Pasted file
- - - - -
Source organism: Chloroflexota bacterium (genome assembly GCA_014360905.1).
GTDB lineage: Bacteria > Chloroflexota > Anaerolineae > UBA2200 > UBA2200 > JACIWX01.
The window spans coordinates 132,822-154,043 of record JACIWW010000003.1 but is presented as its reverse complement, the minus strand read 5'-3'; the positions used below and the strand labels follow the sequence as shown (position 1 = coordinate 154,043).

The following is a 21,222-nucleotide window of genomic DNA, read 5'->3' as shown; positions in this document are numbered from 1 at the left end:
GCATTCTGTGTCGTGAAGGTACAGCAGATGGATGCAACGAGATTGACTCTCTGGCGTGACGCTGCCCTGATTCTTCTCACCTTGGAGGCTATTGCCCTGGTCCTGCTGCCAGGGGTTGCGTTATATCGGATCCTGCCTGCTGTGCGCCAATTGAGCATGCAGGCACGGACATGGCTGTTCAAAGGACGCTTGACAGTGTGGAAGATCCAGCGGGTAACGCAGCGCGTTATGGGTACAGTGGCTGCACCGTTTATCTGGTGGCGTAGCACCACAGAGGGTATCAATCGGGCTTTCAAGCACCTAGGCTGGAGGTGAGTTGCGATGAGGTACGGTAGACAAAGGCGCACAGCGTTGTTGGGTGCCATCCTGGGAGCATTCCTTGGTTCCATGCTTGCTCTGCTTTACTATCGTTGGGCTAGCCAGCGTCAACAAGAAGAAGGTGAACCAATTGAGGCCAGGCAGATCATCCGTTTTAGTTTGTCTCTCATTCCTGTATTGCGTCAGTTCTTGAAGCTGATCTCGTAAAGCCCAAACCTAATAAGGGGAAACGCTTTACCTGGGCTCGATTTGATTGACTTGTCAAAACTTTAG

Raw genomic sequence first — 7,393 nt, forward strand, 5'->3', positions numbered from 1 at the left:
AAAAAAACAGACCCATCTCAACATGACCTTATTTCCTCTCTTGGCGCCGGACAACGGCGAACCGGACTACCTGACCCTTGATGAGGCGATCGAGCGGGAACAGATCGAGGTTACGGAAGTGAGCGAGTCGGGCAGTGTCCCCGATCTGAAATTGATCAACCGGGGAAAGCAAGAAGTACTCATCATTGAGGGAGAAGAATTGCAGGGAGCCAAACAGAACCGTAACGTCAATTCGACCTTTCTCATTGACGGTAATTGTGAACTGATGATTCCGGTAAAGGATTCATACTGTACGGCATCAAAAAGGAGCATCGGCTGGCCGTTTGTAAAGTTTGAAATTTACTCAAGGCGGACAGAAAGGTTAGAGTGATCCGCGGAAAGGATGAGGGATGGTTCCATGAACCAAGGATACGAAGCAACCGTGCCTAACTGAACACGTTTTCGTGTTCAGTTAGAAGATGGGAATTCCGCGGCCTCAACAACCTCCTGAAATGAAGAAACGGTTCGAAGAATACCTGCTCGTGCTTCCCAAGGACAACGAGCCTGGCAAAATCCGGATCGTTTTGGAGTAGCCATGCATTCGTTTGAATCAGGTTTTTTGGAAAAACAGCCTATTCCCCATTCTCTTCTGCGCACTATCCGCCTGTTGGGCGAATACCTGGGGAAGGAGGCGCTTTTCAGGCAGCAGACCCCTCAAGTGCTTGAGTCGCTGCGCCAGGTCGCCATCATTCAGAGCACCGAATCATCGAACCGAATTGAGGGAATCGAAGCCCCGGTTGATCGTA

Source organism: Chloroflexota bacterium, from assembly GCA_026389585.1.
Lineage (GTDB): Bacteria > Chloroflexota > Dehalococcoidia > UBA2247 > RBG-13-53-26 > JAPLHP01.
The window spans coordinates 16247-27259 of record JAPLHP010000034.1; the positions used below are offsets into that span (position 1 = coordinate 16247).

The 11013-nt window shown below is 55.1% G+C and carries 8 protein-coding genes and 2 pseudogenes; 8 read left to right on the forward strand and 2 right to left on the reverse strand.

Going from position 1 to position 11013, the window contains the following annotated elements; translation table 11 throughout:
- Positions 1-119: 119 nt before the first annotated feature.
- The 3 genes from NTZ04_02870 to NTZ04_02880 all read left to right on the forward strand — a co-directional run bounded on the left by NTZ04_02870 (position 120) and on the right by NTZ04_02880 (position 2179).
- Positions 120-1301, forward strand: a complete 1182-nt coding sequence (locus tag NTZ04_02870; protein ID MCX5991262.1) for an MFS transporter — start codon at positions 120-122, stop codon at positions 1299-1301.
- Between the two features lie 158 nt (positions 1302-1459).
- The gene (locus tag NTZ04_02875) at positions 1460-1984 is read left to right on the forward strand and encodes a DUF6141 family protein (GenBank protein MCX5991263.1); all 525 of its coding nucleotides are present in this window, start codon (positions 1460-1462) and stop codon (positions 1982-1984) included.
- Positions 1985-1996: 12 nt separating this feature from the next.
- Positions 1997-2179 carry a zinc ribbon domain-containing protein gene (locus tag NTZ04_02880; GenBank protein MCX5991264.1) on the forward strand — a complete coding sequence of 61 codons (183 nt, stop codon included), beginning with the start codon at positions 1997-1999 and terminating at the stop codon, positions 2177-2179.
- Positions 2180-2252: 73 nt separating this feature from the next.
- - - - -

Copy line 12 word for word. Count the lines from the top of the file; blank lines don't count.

Going from position 1 to position 11013, the window contains the following annotated elements; translation table 11 throughout: